The Community for Technology Leaders
RSS Icon
Subscribe
Issue No.01 - January/February (2012 vol.9)
pp: 115-127
Spiridon Bakiras , John Jay College, City University of New York, New York
Dimitris Papadias , The Hong Kong University of Science and Technology, Hong Kong
ABSTRACT
Computational Private Information Retrieval (cPIR) protocols allow a client to retrieve one bit from a database, without the server inferring any information about the queried bit. These protocols are too costly in practice because they invoke complex arithmetic operations for every bit of the database. In this paper, we present pCloud, a distributed system that constitutes the first attempt toward practical cPIR. Our approach assumes a disk-based architecture that retrieves one page with a single query. Using a striping technique, we distribute the database to a number of cooperative peers, and leverage their computational resources to process cPIR queries in parallel. We implemented pCloud on the PlanetLab network, and experimented extensively with several system parameters. Our results indicate that pCloud reduces considerably the query response time compared to the traditional client/server model, and has a very low communication overhead. Additionally, it scales well with an increasing number of peers, achieving a linear speedup.
INDEX TERMS
Privacy, private information retrieval, databases, distributed systems, implementation.
CITATION
Spiridon Bakiras, Dimitris Papadias, "pCloud: A Distributed System for Practical PIR", IEEE Transactions on Dependable and Secure Computing, vol.9, no. 1, pp. 115-127, January/February 2012, doi:10.1109/TDSC.2010.60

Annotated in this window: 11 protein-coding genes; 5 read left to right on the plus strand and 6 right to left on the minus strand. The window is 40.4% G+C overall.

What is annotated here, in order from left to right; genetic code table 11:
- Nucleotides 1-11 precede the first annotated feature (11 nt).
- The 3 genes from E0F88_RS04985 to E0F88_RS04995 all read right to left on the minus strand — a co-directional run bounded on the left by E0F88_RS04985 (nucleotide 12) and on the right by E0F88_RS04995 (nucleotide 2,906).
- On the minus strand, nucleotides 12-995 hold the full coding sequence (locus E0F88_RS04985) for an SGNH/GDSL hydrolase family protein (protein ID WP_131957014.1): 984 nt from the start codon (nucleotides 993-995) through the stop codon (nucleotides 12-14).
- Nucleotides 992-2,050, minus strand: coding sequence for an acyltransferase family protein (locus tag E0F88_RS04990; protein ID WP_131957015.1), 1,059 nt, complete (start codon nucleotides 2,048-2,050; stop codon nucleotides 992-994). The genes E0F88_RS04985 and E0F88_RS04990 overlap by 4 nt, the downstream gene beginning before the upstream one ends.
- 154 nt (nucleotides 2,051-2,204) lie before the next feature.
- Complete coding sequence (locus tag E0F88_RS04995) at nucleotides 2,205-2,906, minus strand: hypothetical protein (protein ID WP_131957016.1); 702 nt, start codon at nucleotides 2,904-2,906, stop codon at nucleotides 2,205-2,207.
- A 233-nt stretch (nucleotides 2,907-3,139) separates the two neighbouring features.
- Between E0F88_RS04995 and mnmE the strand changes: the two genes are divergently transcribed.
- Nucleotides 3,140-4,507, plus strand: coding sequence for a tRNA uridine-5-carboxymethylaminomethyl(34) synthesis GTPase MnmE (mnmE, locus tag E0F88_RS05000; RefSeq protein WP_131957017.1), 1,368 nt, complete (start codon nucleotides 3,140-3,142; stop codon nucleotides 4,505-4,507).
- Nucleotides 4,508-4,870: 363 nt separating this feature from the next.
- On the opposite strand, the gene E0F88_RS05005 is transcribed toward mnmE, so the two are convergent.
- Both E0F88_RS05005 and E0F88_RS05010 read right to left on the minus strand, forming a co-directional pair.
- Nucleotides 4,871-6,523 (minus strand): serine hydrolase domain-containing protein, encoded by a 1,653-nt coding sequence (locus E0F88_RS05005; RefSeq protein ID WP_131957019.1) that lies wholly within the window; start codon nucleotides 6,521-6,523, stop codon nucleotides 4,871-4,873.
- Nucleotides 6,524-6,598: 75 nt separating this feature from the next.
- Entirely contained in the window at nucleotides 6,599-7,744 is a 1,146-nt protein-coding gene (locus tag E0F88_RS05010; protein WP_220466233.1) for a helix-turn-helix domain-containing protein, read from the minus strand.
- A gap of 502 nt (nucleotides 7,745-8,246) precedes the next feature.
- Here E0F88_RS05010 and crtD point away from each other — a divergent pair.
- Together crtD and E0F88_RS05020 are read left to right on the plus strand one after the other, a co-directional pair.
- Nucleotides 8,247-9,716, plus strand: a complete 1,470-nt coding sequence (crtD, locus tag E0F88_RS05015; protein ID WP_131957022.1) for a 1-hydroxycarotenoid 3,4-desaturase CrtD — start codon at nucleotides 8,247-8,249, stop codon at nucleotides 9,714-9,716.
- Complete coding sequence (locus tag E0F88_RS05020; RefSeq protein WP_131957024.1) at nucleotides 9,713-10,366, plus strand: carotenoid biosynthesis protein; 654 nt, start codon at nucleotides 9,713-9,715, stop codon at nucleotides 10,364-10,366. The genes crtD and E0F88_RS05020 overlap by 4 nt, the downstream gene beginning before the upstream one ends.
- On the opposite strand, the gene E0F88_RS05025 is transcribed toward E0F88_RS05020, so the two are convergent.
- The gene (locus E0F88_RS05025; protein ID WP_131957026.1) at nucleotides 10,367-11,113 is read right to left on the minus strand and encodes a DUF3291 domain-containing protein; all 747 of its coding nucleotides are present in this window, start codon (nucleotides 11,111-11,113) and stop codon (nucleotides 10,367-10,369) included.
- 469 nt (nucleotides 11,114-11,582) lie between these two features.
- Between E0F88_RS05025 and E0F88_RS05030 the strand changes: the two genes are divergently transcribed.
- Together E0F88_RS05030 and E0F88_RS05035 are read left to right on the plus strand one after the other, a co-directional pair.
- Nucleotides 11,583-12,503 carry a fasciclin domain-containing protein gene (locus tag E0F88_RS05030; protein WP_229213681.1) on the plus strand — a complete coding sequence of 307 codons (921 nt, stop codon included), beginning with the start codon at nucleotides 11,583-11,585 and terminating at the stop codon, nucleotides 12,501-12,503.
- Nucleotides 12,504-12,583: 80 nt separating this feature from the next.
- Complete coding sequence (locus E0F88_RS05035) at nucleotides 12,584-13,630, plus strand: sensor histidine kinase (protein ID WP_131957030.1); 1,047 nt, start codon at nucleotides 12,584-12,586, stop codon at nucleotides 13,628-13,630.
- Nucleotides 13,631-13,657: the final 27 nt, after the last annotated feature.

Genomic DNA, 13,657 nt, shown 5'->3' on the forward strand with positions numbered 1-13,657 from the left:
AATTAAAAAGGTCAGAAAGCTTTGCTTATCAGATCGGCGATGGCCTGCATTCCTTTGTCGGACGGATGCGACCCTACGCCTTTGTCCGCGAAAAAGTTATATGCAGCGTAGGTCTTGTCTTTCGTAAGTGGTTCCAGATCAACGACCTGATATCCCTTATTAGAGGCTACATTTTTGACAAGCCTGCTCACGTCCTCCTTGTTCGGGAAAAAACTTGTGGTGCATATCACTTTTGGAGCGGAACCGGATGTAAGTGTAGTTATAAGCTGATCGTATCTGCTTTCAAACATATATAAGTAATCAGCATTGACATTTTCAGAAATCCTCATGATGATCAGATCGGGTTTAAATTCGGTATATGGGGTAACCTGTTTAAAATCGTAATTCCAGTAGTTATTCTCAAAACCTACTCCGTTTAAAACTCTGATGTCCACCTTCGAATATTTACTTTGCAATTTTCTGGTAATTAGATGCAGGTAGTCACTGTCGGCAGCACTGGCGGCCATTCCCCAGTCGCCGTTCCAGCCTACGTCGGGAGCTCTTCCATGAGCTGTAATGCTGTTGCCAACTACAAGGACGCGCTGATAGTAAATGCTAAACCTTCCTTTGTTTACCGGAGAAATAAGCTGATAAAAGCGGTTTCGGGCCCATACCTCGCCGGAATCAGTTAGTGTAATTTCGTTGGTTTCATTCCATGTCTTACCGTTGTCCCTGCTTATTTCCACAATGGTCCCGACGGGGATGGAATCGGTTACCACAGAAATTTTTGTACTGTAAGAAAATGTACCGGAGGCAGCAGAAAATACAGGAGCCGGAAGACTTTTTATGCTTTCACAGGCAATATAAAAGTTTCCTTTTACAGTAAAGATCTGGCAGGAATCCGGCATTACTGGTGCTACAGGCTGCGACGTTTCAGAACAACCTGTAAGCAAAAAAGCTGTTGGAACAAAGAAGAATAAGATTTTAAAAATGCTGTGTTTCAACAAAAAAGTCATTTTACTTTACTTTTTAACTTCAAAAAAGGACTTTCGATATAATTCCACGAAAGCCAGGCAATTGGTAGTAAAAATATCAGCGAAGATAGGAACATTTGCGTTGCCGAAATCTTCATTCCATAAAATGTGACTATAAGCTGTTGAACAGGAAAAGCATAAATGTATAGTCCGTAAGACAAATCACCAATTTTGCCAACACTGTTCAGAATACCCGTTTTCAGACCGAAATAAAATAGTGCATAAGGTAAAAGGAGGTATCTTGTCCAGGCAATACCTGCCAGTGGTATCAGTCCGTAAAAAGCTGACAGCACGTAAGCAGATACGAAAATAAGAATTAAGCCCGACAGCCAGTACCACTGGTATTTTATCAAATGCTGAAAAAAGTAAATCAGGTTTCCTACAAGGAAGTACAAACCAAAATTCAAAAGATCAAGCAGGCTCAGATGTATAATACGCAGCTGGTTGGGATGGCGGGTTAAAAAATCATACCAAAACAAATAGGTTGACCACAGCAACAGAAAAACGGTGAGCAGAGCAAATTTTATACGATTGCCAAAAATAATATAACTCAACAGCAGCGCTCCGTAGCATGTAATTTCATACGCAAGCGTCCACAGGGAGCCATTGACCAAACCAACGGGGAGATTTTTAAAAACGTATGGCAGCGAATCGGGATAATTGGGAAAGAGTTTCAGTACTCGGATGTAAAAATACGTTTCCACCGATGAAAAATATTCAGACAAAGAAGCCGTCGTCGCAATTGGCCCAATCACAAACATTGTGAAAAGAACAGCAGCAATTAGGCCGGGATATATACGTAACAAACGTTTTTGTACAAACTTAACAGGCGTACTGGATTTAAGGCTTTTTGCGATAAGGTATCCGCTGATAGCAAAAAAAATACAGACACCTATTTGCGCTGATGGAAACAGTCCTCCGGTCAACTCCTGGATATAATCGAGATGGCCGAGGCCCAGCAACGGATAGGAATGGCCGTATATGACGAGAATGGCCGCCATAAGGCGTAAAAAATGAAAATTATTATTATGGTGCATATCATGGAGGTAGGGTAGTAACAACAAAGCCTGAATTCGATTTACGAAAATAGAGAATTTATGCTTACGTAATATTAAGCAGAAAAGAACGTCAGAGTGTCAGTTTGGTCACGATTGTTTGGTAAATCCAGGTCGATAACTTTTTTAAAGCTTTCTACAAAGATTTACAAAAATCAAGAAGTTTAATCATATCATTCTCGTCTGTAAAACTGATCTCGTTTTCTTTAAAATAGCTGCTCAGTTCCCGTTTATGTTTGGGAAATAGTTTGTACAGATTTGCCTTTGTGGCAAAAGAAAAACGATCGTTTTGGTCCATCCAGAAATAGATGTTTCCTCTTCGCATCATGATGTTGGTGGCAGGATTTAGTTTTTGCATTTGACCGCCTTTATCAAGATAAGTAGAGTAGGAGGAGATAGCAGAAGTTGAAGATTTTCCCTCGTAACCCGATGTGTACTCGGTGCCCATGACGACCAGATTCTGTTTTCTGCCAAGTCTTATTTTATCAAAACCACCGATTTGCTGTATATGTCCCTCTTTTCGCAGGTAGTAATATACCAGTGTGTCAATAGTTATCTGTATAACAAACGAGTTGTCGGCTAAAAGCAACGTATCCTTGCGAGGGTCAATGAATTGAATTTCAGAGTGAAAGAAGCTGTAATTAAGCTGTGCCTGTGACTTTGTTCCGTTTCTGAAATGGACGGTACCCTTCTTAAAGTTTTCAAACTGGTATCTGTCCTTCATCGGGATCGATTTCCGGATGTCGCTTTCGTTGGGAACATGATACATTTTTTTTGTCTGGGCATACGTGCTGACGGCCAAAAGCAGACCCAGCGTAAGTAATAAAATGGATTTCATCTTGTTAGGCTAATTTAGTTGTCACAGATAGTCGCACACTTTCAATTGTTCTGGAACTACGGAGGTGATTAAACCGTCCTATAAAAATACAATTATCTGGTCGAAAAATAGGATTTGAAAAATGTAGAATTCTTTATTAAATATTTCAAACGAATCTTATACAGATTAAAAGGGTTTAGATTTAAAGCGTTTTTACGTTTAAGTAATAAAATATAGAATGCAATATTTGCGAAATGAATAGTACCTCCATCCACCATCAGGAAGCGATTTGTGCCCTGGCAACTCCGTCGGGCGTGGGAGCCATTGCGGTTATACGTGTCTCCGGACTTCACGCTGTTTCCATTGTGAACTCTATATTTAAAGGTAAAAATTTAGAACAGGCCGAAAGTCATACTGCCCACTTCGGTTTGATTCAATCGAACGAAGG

REFERENCES
[1] LiDIA—A C++ Library for Computational Number Theory. http://www.cdc.informatik.tu- darmstadt.de/ TILiDIA/, 2009.
[2] Limewire, http:/www.limewire.com/, 2009.
[3] PlanetLab, http:/www.planet-lab.org/, 2009.
[4] The GNU MP Bignum Library, http:/gmplib.org/, 2009.
[5] Tor: Anonymity Online, http:/www.torproject.org/, 2009.
[6] A. Ambainis, "Upper Bound on Communication Complexity of Private Information Retrieval," Proc. Int'l Colloquium on Automata, Languages, and Programming (ICALP '97), 1997.
[7] A. Beimel, Y. Ishai, E. Kushilevitz, and J.-F. Raymond, "Breaking the ${O}(n^{1 \over {2k-1}})$ Barrier for Information-Theoretic Private Information Retrieval," Proc. Symp. Foundations of Computer Science (FOCS '02), 2002.
[8] C. Cachin, S. Micali, and M. Stadler, "Computationally Private Information Retrieval with Polylogarithmic Communication," Proc. Int'l Conf. Theory and Application of Cryptographic Techniques (EUROCRYPT '99), 1999.
[9] B. Chor, O. Goldreich, E. Kushilevitz, and M. Sudan, "Private Information Retrieval," Proc. Symp. Foundations of Computer Science (FOCS '95), 1995.
[10] D. Coppersmith, "Finding a Small Root of a Univariate Modular Exponentiation," Proc. Int'l Conf. Theory and Application of Cryptographic Techniques (EUROCRYPT '96), 1996.
[11] R. Dingledine, N. Mathewson, and P.F. Syverson, "Tor: The Second-Generation Onion Router," Proc. Conf. USENIX Security Symp. (SSYM '04), 2004.